Skip to main content

Are Older Persons Being Over Treated for Nonmelanoma Skin Cancer?


One could argue that nonmelanoma skin cancer should not even be called Cancer.  While under the microscope it looks like cancer, it doesn't really act like what most people think of when they hear the word, "Cancer."  Unlike the much less common melanoma or cancers of other organs, plain old run of the mill skin "cancer" almost never metastasizes (ie, spread to different organs).  It usually grow very slowly, and is almost never fatal.  Often it is asymptomatic and has no impact on quality of life.  This condition just does not deserve the dread and fear associated with word, "Cancer."

Since nonmelanoma skin "cancer" usually poses no threat at all to survival, the reason to treat the "cancer" is to improve well being.    We can enhance well being by treating a "cancer" that is currently bothersome to the patient, or will become bothersome if it grows and expands.  But this is where it gets interesting.  Since many of these "cancers" grow very slowly, some will never become problematic in the patient's lifetime.  This is a very important consideration as skin "cancer" is predominantly a disease of older people.  Many persons with skin "cancer" are very old or very frail.  Patients with limited life expectancies may do fine with either minimal treatment, or perpaps even no treatment at all.  This suggests that the best treatment for a particular "cancer" needs to consider the age and health status of the patient. 

But, in actual practice, when a patientt has skin "cancer", does the treating provider consider the individual characteristics of the patient in front of them, or do they use a one size fits all approach, focusing on the "cancer", but not the person?

A fascinating study in JAMA Internal Medicine suggests we are overtreating skin "cancer" in patients who are very old or very frail because of a one size fits all approach to treatment.  The study was led by Dr. Eleni Linos, with senior author Dr. Mary-Margaret Chren, both Dermatologists at UCSF.  They examined treatment of patients with nonmelanoma skin "cancer" at UCSF and the San Francisco VA.  They did a very interesting comparison of how skin "cancer" treatment varied in patients with long vs limited life expectancies.  The limited life expectancy group included persons over the age of 85, or with many medical conditions. 

They found:

  • Patients are almost always treated.  The no treatment option was chosen for only 3% of skin "cancers".  Of note, 60% of "cancers" were not on the face, and in only 22% of cases were patients significantly bothered by their "cancer", suggesting that very conservative management of deferred treatment should have been reasonable in at least some patients.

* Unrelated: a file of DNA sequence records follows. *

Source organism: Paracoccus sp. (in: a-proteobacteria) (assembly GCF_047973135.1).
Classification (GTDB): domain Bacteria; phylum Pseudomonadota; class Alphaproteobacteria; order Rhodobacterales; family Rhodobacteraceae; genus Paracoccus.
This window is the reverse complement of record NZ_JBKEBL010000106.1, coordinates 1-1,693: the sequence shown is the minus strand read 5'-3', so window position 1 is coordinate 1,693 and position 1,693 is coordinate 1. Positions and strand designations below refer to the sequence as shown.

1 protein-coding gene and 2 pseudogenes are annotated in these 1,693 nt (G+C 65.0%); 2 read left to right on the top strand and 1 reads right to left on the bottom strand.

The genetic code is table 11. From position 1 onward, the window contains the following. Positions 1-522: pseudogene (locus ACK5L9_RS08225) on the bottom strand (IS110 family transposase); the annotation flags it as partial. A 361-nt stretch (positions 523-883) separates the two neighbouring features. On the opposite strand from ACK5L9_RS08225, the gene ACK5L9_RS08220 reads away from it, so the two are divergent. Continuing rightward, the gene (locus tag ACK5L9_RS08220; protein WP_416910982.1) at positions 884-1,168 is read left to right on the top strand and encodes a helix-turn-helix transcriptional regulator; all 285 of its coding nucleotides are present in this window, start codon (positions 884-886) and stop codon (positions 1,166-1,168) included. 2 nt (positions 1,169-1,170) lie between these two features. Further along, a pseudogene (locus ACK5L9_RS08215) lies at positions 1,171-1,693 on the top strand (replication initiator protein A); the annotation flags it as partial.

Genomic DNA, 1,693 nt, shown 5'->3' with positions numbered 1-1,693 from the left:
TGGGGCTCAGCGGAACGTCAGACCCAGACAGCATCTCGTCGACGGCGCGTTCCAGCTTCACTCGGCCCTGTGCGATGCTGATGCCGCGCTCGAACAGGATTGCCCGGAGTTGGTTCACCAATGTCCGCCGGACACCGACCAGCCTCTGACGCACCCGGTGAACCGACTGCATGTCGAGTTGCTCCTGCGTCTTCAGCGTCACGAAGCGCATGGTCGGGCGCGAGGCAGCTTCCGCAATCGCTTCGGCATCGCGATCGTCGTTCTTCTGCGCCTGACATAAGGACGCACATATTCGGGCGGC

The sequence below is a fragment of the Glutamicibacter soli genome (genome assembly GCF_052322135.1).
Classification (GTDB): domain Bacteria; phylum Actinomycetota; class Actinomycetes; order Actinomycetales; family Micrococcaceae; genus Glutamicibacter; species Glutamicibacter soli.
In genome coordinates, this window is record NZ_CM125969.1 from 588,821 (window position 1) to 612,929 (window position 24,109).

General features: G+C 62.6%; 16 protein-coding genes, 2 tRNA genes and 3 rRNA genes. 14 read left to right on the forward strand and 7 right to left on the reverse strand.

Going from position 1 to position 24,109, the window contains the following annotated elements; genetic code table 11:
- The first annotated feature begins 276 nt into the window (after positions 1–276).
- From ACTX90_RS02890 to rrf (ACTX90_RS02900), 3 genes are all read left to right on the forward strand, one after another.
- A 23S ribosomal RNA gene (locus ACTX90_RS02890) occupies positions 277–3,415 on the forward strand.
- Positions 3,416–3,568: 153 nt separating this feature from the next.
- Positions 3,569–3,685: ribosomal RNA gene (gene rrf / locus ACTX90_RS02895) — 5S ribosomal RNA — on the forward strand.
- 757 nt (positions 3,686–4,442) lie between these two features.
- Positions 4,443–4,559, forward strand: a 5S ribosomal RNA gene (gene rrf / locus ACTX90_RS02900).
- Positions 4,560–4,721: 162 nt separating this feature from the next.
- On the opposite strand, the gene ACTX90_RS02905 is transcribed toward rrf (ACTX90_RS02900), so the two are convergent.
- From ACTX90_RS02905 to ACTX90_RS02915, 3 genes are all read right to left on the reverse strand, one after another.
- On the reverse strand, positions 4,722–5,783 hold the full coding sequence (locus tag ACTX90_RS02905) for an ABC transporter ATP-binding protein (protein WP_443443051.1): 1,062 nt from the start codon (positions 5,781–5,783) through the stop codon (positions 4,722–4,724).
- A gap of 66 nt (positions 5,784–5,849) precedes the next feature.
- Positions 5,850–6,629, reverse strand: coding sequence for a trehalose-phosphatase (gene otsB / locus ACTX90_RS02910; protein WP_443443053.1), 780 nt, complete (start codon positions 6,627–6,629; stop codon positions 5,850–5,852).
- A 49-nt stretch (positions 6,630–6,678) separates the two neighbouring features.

• Patient characteristics are not considered in the treatment decision.  There are a number of treatment options for patients ranging from very simple and less invasive options like destruction (i.e., freezing) to surgical options.  The most invasive option, Moh's surgery was used in 34% of patients.  Moh's surgery takes on average 3 hours and is also the most expensive option.  Patients with long life expectancies and short life expectancies were equally likely to get Moh's surgery.  Thus very advanced age or severe co-existing disease seemed to make not one iota of difference in treatment. 
This study suggests we need to revisit how we treat skin cancer, especially in the very old.  Perhaps we should at least inform patients that deferring treatment may be a viable option.  When treatment is deferred, patients have the option of getting treated later if they change their mind, or the skin cancer seems to be growing.  When the skin cancer is treated, patients need to have more of a say in their treatment options, and given the choice of less invasive and bothersome treatments with less risk of complications.


by: Ken Covinsky (@geri_doc)

Comments

Toni Kamins said…
Lumping all non-melanoma skin cancers into one group is as dangerous as it is erroneous. While basal cell carcinomas are usually slow growing and not life threatening, squamous cell carcinomas that originate in the skin can and do metastasize to other organs and can be deadly.
Dan Matlock said…
Cognitive psychologist and Nobel prize winner Dan Kahneman suggests that when someone asks a question that is too hard (like "are the benefits of treating skin cancer in frail older adults worht the risks and costs?") that we as humans substitute an easier question (like "is cancer bad?" or "do I like cancer?")